A noninflammatory mRNA vaccine for treatment of experimental autoimmune encephalomyelitis

Science. 2021 Jan 8;371(6525):145-153. doi: 10.1126/science.aay3638.


The ability to control autoreactive T cells without inducing systemic immune suppression is the major goal for treatment of autoimmune diseases. The key challenge is the safe and efficient delivery of pharmaceutically well-defined antigens in a noninflammatory context. Here, we show that systemic delivery of nanoparticle-formulated 1 methylpseudouridine-modified messenger RNA (m1Ψ mRNA) coding for disease-related autoantigens results in antigen presentation on splenic CD11c+ antigen-presenting cells in the absence of costimulatory signals. In several mouse models of multiple sclerosis, the disease is suppressed by treatment with such m1Ψ mRNA. The treatment effect is associated with a reduction of effector T cells and the development of regulatory T cell (Treg cell) populations. Notably, these Treg cells execute strong bystander immunosuppression and thus improve disease induced by cognate and noncognate autoantigens.

Publication types

  • Research Support, Non-U.S. Gov't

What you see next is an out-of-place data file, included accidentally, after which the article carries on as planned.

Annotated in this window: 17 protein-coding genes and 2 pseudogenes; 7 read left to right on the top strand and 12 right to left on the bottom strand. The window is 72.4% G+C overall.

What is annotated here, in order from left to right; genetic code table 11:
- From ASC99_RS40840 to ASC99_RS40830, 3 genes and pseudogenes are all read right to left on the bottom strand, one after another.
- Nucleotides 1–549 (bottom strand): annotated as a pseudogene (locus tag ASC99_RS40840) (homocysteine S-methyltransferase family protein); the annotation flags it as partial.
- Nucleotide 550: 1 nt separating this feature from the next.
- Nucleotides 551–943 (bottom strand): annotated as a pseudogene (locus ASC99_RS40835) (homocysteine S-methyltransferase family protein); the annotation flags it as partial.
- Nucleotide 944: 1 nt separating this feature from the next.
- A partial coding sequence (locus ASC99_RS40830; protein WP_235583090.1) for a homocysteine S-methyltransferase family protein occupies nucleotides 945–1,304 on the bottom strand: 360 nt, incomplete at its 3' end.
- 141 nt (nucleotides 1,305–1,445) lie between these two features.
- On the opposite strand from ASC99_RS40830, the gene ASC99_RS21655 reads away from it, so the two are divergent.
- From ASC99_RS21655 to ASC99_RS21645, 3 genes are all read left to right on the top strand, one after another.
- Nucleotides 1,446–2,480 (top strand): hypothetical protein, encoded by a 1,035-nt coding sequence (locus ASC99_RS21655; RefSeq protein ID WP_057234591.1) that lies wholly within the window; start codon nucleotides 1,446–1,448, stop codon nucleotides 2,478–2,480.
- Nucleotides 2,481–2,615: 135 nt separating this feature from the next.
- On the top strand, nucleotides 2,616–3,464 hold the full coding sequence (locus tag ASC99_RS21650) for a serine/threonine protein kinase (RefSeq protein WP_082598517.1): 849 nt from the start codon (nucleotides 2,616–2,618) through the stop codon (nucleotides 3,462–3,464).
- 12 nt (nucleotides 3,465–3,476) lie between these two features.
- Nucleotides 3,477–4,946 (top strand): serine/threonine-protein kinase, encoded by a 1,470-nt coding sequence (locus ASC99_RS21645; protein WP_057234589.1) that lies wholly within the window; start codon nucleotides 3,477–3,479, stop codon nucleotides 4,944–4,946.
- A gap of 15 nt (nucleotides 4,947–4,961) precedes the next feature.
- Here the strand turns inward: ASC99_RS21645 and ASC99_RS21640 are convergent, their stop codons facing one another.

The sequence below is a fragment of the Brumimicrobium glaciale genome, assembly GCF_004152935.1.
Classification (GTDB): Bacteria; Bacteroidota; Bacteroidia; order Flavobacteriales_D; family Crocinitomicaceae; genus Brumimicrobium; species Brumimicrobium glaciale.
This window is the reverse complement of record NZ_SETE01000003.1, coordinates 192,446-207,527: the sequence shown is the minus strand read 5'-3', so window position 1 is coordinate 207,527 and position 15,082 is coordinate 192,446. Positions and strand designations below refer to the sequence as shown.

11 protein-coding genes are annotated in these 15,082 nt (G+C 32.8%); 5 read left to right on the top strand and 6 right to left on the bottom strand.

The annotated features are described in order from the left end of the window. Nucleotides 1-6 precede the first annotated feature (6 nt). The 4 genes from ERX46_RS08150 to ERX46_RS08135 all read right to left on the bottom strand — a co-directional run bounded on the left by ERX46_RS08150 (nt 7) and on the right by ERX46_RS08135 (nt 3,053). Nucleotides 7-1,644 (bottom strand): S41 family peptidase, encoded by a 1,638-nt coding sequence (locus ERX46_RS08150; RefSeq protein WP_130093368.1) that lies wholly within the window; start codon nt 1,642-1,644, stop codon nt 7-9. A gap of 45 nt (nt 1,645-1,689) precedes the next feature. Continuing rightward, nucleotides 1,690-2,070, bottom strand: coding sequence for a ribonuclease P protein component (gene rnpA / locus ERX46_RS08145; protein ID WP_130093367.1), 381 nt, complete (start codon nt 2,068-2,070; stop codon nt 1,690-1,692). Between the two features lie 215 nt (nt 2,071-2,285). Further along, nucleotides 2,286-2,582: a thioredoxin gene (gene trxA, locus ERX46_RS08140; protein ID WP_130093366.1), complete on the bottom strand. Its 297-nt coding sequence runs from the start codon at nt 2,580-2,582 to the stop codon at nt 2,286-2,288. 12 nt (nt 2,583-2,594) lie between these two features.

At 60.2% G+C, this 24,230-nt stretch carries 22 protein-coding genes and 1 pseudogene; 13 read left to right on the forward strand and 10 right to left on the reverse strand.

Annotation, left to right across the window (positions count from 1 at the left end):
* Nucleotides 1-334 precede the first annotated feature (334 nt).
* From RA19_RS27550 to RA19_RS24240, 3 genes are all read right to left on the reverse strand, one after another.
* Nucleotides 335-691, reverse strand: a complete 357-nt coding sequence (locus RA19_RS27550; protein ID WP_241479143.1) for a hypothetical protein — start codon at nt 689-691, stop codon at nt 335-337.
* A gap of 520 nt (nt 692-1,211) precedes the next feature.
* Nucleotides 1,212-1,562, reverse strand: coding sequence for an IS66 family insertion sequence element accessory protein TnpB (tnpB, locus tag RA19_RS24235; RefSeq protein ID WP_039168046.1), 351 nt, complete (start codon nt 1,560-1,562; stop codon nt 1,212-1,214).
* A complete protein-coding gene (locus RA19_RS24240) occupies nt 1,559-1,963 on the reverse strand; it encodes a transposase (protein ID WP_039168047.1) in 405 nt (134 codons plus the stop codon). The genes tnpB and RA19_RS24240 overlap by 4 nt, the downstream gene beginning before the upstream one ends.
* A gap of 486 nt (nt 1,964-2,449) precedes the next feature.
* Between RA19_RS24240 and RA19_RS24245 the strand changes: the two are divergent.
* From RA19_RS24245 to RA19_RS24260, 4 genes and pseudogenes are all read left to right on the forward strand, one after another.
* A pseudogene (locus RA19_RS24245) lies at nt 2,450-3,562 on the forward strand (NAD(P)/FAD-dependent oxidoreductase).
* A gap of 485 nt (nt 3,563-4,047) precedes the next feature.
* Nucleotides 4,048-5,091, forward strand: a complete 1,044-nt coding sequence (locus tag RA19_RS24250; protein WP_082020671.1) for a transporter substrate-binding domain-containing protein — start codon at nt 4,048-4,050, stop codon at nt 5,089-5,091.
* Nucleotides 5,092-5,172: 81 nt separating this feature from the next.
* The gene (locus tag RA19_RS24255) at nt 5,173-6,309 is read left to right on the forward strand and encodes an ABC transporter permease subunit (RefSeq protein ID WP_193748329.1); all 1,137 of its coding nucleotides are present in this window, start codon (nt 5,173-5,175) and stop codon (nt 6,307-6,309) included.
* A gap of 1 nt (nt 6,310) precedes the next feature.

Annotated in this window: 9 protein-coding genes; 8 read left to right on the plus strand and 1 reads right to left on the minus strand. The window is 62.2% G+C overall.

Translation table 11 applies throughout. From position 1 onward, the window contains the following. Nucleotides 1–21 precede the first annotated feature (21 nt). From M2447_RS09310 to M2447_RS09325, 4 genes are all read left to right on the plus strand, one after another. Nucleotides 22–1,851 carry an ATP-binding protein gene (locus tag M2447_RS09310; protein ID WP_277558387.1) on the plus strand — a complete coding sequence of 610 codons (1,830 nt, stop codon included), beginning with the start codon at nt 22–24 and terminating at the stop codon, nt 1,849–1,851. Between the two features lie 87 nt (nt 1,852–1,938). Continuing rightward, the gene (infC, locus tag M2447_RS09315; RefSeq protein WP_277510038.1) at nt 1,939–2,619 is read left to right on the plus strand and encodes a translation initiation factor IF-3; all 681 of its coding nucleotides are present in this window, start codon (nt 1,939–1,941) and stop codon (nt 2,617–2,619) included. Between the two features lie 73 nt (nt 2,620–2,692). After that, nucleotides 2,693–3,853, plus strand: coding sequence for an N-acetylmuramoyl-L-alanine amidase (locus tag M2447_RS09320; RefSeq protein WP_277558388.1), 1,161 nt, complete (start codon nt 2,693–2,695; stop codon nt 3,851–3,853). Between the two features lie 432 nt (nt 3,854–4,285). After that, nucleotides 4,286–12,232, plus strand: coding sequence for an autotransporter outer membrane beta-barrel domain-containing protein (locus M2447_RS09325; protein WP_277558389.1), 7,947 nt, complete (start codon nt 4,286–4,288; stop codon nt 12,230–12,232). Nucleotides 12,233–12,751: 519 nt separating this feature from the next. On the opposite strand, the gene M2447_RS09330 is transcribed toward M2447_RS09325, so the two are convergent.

MeSH terms

  • Animals
  • Antigen-Presenting Cells
  • Autoantigens / genetics
  • Bystander Effect / immunology*
  • Encephalomyelitis, Autoimmune, Experimental / therapy*
  • Immunosuppression / methods*
  • Inflammation / immunology
  • Mice
  • Mice, Inbred C57BL
  • Multiple Sclerosis / therapy*
  • Pseudouridine / analogs & derivatives
  • Pseudouridine / chemistry
  • RNA, Messenger / adverse effects
  • RNA, Messenger / chemistry
  • RNA, Messenger / genetics
  • T-Lymphocytes, Regulatory / immunology
  • Vaccines, Synthetic / adverse effects
  • Vaccines, Synthetic / therapeutic use*


  • Autoantigens
  • RNA, Messenger
  • Vaccines, Synthetic
  • mRNA Vaccine
  • 1-methylpseudouridine
  • Pseudouridine